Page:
Vol. 2 (Woody): John Lasseter of Disney*Pixar Talks Toys (via DisneyLiving)


T F m
May 31, 2011

bashford:

“Tags look like stickers but are much smarter. They contain useful information that can be read by your phone. For example, you can even add personalised information to the Orange Travel tag. Stock it by the door and grab the latest updates for your journey on the way out.”

Would you like to know more?


T F m
May 31, 2011

dinosaurparty:

(via Fake blood dispensed when gamer dies in Counter-strike — Lost At E Minor: For creative people)


T F m
May 31, 2011

Ryoji Ikeda: The Transfinite

Ryoji Ikeda: The Transfinite


T F m
May 31, 2011

John Lasseter of Disney*Pixar Talks Toys (via DisneyLiving)


T F m
May 30, 2011

bashford:

A 12m x 1.5m (14,400 x 1,800 pixels) real time generative video wall installation for Deutsche Bank by Universal Everything.


T F m
May 30, 2011

Well, I think that insatiable curiosity is important in a time dominated by complexity and dynamism, because you have so many things you need to understand. For the last 20 years, insatiable curiosity has been really important.

I think in order to do one or two big things, you have to know many little things. I think it’s also important in a complex time with a lot of dynamism to be able to relate to all different kinds of people, because, in the end, most political power depends more on persuasion rather than coercion.

And then I think you have to be able to reconcile the complexities and order them in a pattern. For a lot of people who just follow the evening news or read the morning paper, it’s like the political equivalent of chaos theory in physics.

But your job, if you’re a leader, is to take superficially random events and organize them into patterns that tell you what you should do to maximize an opportunity or head off the problem.

Being decisive in the face of complexity and ambiguity is important. Being able to make a call, to decide to act, and then figuring out how to act to support that decision. Yes, be curious; yes, appreciate the complexity and ambiguity; but then organize into patterns and decide what you’re going to do and execute.

Bill Clinton talks with The Atlantic correspondent Brian Till about leadership and curiosity. Read more at The Atlantic (via theatlantic)

T F m
May 30, 2011

Well, I think that insatiable curiosity is important in a time dominated by complexity and dynamism, because you have so many things you need to understand. For the last 20 years, insatiable curiosity has been really important.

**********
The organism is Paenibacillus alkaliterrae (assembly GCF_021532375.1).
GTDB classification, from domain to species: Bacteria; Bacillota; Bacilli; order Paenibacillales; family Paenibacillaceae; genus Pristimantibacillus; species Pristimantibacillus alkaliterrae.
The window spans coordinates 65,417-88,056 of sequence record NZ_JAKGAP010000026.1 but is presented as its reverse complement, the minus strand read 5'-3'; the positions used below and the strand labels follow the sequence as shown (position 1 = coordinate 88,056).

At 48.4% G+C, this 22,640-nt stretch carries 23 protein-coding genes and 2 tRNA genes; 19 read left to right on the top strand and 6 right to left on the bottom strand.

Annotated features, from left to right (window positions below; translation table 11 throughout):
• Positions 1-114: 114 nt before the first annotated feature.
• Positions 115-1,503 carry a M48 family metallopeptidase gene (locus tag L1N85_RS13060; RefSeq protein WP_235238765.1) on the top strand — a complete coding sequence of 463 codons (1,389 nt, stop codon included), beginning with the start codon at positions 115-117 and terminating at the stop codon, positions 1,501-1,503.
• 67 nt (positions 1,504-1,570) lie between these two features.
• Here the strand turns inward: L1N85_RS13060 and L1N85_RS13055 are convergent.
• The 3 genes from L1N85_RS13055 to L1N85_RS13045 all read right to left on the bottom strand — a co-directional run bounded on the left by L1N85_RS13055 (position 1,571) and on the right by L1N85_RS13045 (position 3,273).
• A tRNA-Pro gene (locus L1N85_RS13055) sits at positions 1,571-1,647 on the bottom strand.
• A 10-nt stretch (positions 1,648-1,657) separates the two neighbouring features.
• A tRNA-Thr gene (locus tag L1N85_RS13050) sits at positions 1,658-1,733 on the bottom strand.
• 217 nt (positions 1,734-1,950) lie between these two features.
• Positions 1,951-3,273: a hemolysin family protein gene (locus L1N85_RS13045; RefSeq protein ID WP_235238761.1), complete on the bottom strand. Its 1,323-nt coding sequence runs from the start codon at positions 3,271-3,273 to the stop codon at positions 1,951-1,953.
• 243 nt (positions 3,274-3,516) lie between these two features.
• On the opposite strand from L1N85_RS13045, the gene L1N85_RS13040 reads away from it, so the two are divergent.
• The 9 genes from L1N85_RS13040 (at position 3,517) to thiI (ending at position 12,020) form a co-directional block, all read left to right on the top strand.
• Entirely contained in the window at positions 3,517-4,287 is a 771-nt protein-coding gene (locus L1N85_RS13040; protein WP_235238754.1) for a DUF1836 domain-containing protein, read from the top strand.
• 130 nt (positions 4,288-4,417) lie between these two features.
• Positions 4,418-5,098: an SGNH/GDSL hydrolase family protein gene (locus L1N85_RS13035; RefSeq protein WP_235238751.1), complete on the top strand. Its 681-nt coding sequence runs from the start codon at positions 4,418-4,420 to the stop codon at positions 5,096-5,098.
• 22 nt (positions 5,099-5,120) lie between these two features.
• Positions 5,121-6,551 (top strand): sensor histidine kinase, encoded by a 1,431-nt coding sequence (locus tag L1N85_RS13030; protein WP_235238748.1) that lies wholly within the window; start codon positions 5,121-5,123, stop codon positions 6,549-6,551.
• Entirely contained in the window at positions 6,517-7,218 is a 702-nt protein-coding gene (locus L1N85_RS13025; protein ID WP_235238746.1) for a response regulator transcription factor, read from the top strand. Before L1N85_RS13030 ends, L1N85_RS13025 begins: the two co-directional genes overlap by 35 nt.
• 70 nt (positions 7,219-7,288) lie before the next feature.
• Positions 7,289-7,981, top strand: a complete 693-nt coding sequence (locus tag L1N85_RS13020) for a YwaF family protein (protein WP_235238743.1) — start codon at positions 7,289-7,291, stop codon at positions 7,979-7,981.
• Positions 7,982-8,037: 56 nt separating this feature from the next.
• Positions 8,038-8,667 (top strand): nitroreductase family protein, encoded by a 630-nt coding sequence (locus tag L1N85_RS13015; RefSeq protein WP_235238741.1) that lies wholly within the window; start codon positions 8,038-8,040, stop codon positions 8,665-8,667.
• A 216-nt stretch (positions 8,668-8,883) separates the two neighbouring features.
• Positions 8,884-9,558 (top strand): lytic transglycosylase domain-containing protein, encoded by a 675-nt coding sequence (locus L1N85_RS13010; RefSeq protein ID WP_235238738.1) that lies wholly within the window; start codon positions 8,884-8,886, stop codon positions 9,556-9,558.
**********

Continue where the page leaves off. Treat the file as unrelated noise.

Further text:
I think in order to do one or two big things, you have to know many little things. I think it’s also important in a complex time with a lot of dynamism to be able to relate to all different kinds of people, because, in the end, most political power depends more on persuasion rather than coercion.

And then I think you have to be able to reconcile the complexities and order them in a pattern. For a lot of people who just follow the evening news or read the morning paper, it’s like the political equivalent of chaos theory in physics.

But your job, if you’re a leader, is to take superficially random events and organize them into patterns that tell you what you should do to maximize an opportunity or head off the problem.

Being decisive in the face of complexity and ambiguity is important. Being able to make a call, to decide to act, and then figuring out how to act to support that decision. Yes, be curious; yes, appreciate the complexity and ambiguity; but then organize into patterns and decide what you’re going to do and execute.

Bill Clinton talks with The Atlantic correspondent Brian Till about leadership and curiosity. Read more at The Atlantic (via theatlantic)

T F m
May 30, 2011

(via It Might Get Loud: The Edge Shows Off His Effects | GuitarWorld)

click through for 30 second video. it’s amazing how much of the sound is electric, electronic, live effects.


T F m
May 29, 2011

DrupalCamp Colorado pre-conference workshop

Site building with Drupal 7 – Pre-conference workshop

This one-day workshop walks you through creating a site using Drupal 7. This hands-on workshop touches on nearly every aspect of the core Drupal framework and covers many must-have modules. You’ll learn best practices from industry professionals and create a sustainable framework for managing your content. We’ll teach you basic set-up and configuration, user management and permissions, content creation and organization, and more. Throughout the course, we’ll highlight the differences between Drupal 6 and Drupal 7.

Normally $400.00 this workshop is offered at the great price of $100 for DrupalCamp Colorado

Time slot: 10 June 09:00 – 17:00

Price: $100.00


T F m
May 29, 2011